The second case is a "hedged" approach. Here Austria will spend 5 AgP for any of the listed orders. With this strategy Austria is using a more defensive strategy. Should his first choice (A Bud-Ser) be outbid, he still has 3 backup bids. The advantage here is that even if Austria's first choice is rejected, he still can affect what this unit will do through his other bids. The disadvantage is that this strategy is wasteful. The same monetary amount is spent even if a less desirable order is chosen.

The third case is a "balanced" approach. Austria is still making a strong commitment to his first choice (A Bud-Ser), but is "hedging" his bid by offering some backup bids. These backup bids, however, are for less AgP and are, therefore, less effective.

From this discussion you may be tempted to always use the "balanced" strategy; however, this is a mistake! Often a player has to choose between conserving AgP and defensive bidding. Each scenario must be carefully evaluated on an individual basis. At different times each of the 3 strategies are appropriate.


  1. For each unit, issue bids for each and every order that you are willing to accept should it succeed. Use 0 AgP bids if necessary.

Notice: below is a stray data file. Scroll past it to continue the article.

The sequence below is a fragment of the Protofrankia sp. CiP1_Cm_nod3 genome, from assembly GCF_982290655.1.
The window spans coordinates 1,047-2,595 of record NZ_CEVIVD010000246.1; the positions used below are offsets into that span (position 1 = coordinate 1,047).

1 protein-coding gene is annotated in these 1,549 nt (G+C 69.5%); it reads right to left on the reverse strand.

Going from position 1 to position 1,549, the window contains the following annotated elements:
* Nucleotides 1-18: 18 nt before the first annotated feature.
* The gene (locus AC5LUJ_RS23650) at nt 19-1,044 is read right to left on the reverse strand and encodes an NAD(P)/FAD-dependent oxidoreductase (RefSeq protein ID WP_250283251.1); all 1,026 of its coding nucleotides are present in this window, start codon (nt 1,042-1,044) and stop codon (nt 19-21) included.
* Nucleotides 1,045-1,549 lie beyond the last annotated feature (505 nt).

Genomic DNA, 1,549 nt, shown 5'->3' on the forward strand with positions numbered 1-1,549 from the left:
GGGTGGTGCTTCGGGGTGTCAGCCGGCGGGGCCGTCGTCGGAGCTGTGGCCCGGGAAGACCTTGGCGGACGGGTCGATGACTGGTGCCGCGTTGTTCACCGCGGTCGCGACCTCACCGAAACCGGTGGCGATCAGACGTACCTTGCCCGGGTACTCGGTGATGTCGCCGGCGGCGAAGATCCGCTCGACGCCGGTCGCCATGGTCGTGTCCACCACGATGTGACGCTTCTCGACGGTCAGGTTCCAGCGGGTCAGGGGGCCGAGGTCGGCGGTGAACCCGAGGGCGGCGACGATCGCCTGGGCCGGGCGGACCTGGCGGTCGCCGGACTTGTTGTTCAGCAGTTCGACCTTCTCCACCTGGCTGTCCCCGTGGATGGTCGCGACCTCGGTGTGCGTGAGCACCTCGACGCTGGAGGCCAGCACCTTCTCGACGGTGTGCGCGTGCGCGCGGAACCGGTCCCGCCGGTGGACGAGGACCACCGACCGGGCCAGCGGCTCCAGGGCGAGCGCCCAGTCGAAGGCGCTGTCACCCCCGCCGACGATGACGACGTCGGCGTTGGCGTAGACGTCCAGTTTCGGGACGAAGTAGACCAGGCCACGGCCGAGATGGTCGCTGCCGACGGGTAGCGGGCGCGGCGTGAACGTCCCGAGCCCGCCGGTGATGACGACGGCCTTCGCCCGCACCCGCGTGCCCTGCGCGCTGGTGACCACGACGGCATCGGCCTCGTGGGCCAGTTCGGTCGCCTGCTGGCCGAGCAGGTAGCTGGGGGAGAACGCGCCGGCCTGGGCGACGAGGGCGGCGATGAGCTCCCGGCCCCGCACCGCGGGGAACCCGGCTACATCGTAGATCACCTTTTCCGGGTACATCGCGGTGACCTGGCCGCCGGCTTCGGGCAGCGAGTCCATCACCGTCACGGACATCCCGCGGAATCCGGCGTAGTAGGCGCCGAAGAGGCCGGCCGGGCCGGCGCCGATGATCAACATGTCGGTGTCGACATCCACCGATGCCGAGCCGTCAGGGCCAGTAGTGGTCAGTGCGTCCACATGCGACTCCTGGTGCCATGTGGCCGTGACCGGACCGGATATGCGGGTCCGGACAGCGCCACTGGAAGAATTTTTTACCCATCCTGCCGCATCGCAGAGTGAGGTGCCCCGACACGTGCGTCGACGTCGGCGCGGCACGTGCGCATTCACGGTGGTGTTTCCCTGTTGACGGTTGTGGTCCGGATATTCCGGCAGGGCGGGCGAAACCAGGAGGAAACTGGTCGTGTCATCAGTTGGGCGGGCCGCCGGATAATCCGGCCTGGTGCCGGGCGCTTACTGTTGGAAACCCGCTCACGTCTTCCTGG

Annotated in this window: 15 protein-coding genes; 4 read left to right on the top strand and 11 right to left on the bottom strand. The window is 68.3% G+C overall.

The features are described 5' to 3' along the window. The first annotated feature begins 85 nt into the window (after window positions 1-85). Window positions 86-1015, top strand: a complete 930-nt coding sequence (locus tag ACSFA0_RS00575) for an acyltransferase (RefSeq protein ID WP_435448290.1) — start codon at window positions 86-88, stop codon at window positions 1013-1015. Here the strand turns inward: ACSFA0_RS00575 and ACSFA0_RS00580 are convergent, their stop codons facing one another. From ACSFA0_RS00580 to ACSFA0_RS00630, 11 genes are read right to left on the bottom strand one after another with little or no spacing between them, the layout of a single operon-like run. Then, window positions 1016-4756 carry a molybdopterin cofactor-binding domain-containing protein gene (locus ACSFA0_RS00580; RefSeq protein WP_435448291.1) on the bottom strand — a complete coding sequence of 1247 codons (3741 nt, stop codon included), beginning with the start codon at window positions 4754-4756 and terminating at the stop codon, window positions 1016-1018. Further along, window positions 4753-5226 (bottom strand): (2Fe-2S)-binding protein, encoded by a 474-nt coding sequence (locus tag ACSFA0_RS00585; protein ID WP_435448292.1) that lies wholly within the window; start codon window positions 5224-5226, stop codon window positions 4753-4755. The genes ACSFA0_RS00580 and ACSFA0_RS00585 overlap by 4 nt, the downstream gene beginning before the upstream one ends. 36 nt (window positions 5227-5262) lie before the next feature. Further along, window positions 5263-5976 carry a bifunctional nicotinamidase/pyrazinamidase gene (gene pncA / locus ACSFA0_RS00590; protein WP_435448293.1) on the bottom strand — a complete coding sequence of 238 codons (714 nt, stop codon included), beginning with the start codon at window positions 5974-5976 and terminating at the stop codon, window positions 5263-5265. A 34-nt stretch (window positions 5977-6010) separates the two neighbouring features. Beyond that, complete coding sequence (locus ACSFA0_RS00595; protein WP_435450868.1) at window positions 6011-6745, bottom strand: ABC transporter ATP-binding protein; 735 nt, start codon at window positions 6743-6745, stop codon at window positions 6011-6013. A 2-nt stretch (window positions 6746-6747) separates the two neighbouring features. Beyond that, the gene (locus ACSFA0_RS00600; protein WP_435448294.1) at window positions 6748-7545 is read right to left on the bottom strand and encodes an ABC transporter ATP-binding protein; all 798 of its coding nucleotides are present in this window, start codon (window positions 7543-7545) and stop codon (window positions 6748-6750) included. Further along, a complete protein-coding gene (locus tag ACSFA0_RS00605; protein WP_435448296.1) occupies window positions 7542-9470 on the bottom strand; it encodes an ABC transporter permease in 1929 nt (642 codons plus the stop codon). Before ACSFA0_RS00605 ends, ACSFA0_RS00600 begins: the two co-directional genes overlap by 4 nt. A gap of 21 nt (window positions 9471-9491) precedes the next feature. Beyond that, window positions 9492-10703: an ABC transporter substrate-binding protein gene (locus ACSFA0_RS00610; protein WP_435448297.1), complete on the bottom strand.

2. Don't confuse bids' Monetary (AgP) Amounts with a Unit's Order Preference.

  3. Regardless of AgP amounts, always place your bids for the same unit in order of preference.

  4. Don't underestimate the power of 0 AgP bids.

  5. Consider whether the current situation for a particular unit warrants an "all or nothing", "hedged" or "balanced" bidding strategy.

What can I look forward to in future articles in this series?

In the next article in this series we will explore some more complex bidding strategies and tactics. Additionally, a discussion about possible future modifications to Payola bribes will be presented.

Payola References

A User's Guide to Payola Diplomacy, Part I: Bribery Basics
An introduction to the Payola rules. Everything you need to know to get started.

A Payola Glossary
A dictionary of many of the terms used in the Payola variant.

The Payola Variant Rules
The current complete rules to the Payola variant.

Original Rules to Payola Classic
The rules to the original Payola variant (now referred to as "Payola Classic").

Comments, thoughts, history and discussion on the hows and whys of the Payola variant's creation.

Thoughts on Play
A discussion on some of the basic strategies and dilemmas that present themselves in a Payola game.

Put Up or Shut Up by the Big Dipper
An introduction and discussion of the Payola variant.

Unfinished Variants
A presentation of some other Payola variants that are not yet finalized.

A Diplomacy Variants Index
An alphabetical index of all known Diplomacy variants.